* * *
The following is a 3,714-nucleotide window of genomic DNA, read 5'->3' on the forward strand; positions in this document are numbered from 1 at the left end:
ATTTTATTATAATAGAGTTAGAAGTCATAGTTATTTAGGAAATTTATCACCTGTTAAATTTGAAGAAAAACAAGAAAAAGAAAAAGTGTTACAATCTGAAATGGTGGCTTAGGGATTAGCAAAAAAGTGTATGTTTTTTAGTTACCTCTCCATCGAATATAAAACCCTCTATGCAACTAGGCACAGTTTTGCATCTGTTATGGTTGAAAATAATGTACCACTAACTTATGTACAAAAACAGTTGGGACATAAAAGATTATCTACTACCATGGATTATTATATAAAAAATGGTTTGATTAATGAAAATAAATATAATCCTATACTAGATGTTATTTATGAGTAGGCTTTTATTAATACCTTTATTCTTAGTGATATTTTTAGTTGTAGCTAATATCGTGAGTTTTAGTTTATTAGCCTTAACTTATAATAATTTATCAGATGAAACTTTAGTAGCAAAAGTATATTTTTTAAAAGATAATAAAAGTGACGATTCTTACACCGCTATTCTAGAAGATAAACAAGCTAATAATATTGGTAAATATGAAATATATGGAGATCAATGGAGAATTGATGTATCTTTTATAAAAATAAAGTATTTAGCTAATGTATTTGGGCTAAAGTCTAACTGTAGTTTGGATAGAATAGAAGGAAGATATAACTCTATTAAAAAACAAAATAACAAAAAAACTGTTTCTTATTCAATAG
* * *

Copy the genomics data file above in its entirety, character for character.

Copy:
The following is a 3,714-nucleotide window of genomic DNA, read 5'->3' on the forward strand; positions in this document are numbered from 1 at the left end:
ATTTTATTATAATAGAGTTAGAAGTCATAGTTATTTAGGAAATTTATCACCTGTTAAATTTGAAGAAAAACAAGAAAAAGAAAAAGTGTTACAATCTGAAATGGTGGCTTAGGGATTAGCAAAAAAGTGTATGTTTTTTAGTTACCTCTCCATCGAATATAAAACCCTCTATGCAACTAGGCACAGTTTTGCATCTGTTATGGTTGAAAATAATGTACCACTAACTTATGTACAAAAACAGTTGGGACATAAAAGATTATCTACTACCATGGATTATTATATAAAAAATGGTTTGATTAATGAAAATAAATATAATCCTATACTAGATGTTATTTATGAGTAGGCTTTTATTAATACCTTTATTCTTAGTGATATTTTTAGTTGTAGCTAATATCGTGAGTTTTAGTTTATTAGCCTTAACTTATAATAATTTATCAGATGAAACTTTAGTAGCAAAAGTATATTTTTTAAAAGATAATAAAAGTGACGATTCTTACACCGCTATTCTAGAAGATAAACAAGCTAATAATATTGGTAAATATGAAATATATGGAGATCAATGGAGAATTGATGTATCTTTTATAAAAATAAAGTATTTAGCTAATGTATTTGGGCTAAAGTCTAACTGTAGTTTGGATAGAATAGAAGGAAGATATAACTCTATTAAAAAACAAAATAACAAAAAAACTGTTTCTTATTCAATAG